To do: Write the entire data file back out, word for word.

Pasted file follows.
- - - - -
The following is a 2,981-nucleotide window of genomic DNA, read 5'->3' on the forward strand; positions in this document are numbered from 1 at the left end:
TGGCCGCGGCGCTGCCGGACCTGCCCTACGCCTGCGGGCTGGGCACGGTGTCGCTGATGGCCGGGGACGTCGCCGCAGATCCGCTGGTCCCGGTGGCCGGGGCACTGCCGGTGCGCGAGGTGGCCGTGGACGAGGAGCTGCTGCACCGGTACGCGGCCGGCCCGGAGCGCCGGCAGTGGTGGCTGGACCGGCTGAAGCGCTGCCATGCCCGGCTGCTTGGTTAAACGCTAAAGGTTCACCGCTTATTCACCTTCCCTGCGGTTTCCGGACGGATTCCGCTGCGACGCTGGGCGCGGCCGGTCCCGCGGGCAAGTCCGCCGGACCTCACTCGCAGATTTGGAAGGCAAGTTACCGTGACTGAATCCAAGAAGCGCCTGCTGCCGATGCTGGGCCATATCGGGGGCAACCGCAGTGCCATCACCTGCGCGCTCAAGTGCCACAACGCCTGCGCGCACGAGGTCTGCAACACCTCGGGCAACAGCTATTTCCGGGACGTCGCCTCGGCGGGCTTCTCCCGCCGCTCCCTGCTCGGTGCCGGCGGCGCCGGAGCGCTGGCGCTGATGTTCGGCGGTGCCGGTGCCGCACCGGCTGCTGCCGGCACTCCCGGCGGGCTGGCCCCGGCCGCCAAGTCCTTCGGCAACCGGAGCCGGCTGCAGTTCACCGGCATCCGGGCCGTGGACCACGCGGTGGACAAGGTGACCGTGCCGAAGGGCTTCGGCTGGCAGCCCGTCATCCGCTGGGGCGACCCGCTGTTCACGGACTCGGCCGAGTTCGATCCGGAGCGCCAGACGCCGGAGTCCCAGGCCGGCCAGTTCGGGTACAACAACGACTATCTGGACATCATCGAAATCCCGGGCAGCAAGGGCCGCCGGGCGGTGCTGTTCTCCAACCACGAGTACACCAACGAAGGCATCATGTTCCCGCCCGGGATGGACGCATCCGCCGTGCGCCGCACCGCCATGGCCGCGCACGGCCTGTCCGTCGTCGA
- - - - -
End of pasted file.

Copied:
The following is a 2,981-nucleotide window of genomic DNA, read 5'->3' on the forward strand; positions in this document are numbered from 1 at the left end:
TGGCCGCGGCGCTGCCGGACCTGCCCTACGCCTGCGGGCTGGGCACGGTGTCGCTGATGGCCGGGGACGTCGCCGCAGATCCGCTGGTCCCGGTGGCCGGGGCACTGCCGGTGCGCGAGGTGGCCGTGGACGAGGAGCTGCTGCACCGGTACGCGGCCGGCCCGGAGCGCCGGCAGTGGTGGCTGGACCGGCTGAAGCGCTGCCATGCCCGGCTGCTTGGTTAAACGCTAAAGGTTCACCGCTTATTCACCTTCCCTGCGGTTTCCGGACGGATTCCGCTGCGACGCTGGGCGCGGCCGGTCCCGCGGGCAAGTCCGCCGGACCTCACTCGCAGATTTGGAAGGCAAGTTACCGTGACTGAATCCAAGAAGCGCCTGCTGCCGATGCTGGGCCATATCGGGGGCAACCGCAGTGCCATCACCTGCGCGCTCAAGTGCCACAACGCCTGCGCGCACGAGGTCTGCAACACCTCGGGCAACAGCTATTTCCGGGACGTCGCCTCGGCGGGCTTCTCCCGCCGCTCCCTGCTCGGTGCCGGCGGCGCCGGAGCGCTGGCGCTGATGTTCGGCGGTGCCGGTGCCGCACCGGCTGCTGCCGGCACTCCCGGCGGGCTGGCCCCGGCCGCCAAGTCCTTCGGCAACCGGAGCCGGCTGCAGTTCACCGGCATCCGGGCCGTGGACCACGCGGTGGACAAGGTGACCGTGCCGAAGGGCTTCGGCTGGCAGCCCGTCATCCGCTGGGGCGACCCGCTGTTCACGGACTCGGCCGAGTTCGATCCGGAGCGCCAGACGCCGGAGTCCCAGGCCGGCCAGTTCGGGTACAACAACGACTATCTGGACATCATCGAAATCCCGGGCAGCAAGGGCCGCCGGGCGGTGCTGTTCTCCAACCACGAGTACACCAACGAAGGCATCATGTTCCCGCCCGGGATGGACGCATCCGCCGTGCGCCGCACCGCCATGGCCGCGCACGGCCTGTCCGTCGTCGA